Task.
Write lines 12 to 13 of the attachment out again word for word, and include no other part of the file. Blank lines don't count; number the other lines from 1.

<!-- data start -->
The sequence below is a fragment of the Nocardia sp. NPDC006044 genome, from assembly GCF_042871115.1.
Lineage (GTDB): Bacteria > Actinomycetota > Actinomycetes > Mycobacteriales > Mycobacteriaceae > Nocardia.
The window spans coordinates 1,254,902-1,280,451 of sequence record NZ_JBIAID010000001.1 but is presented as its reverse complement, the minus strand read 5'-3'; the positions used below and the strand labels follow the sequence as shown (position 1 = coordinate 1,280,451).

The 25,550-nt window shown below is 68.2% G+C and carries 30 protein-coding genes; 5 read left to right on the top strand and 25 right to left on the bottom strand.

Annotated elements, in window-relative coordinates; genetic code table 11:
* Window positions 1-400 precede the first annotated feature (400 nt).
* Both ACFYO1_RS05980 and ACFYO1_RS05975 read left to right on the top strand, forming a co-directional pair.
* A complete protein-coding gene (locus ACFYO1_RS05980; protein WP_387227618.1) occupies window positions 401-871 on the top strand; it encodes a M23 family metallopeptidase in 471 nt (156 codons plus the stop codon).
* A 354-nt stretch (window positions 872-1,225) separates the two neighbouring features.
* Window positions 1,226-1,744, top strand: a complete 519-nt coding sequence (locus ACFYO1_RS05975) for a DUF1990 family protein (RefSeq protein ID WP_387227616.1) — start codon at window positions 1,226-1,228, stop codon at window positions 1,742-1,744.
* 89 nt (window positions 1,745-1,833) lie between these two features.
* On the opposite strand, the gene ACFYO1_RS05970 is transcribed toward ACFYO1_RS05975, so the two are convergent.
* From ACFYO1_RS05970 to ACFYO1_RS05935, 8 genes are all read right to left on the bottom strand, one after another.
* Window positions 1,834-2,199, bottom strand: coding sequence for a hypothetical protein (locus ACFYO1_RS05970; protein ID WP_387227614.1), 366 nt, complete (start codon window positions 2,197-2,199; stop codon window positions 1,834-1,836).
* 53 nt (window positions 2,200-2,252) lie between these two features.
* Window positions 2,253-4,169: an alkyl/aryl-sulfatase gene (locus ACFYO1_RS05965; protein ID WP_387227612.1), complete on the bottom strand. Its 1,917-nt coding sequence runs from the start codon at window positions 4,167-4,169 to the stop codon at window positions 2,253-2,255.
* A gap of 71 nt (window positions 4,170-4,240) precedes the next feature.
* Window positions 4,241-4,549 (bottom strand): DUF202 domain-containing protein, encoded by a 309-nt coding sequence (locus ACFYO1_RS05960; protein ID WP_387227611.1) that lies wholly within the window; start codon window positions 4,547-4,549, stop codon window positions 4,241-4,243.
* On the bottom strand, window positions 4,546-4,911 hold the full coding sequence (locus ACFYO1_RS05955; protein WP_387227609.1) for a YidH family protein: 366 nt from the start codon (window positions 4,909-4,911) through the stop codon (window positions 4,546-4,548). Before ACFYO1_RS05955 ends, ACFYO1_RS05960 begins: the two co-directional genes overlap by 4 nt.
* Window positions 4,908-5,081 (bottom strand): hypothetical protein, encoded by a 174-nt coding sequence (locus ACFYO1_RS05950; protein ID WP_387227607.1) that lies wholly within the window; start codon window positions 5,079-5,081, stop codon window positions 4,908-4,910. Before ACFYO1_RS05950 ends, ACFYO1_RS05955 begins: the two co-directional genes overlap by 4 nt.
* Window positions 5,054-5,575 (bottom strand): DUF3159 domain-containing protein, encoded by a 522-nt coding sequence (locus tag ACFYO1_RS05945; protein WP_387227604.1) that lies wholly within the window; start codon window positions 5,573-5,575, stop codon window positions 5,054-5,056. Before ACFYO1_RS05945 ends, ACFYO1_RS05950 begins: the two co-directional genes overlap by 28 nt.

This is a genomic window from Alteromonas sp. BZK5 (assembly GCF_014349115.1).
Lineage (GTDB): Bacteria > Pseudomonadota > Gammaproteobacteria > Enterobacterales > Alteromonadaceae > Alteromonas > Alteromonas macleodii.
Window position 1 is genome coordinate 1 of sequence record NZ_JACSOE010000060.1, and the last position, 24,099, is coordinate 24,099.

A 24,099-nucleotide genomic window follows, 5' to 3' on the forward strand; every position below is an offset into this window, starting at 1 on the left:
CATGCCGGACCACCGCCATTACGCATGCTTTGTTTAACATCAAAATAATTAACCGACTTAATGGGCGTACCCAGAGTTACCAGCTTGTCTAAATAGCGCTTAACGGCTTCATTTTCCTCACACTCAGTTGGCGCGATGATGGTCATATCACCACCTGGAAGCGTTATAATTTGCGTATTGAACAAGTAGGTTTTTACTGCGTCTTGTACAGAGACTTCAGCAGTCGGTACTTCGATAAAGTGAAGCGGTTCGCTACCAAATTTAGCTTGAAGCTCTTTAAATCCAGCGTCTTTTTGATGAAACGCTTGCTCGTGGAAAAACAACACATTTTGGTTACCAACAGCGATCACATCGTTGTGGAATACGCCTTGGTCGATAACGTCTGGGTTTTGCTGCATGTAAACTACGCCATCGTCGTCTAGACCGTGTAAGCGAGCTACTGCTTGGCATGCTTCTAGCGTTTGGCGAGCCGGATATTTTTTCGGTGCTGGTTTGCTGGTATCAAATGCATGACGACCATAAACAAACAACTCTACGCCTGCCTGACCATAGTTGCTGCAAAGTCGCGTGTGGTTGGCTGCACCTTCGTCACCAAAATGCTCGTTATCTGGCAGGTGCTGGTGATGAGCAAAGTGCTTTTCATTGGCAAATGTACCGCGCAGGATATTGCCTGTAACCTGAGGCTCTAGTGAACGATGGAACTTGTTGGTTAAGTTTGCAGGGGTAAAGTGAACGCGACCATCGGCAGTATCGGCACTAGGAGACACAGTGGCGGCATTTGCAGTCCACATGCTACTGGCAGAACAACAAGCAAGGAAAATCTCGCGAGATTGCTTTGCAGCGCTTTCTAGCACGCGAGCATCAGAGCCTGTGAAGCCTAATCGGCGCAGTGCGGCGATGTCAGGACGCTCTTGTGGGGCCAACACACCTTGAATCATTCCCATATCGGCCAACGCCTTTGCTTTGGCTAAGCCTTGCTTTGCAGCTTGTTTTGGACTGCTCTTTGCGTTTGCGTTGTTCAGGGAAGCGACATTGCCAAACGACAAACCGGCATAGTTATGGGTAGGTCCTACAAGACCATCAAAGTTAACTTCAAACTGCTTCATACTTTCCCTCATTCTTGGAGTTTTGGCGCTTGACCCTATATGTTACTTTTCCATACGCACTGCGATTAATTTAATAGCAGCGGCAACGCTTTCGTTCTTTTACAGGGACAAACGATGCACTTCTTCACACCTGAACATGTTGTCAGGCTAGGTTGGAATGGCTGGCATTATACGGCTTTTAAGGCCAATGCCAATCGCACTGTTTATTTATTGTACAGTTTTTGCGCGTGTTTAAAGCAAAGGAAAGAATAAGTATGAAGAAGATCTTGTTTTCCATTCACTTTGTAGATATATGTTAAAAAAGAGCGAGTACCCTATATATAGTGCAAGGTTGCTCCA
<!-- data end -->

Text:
* On the opposite strand, the gene ACFYO1_RS05970 is transcribed toward ACFYO1_RS05975, so the two are convergent.
* From ACFYO1_RS05970 to ACFYO1_RS05935, 8 genes are all read right to left on the bottom strand, one after another.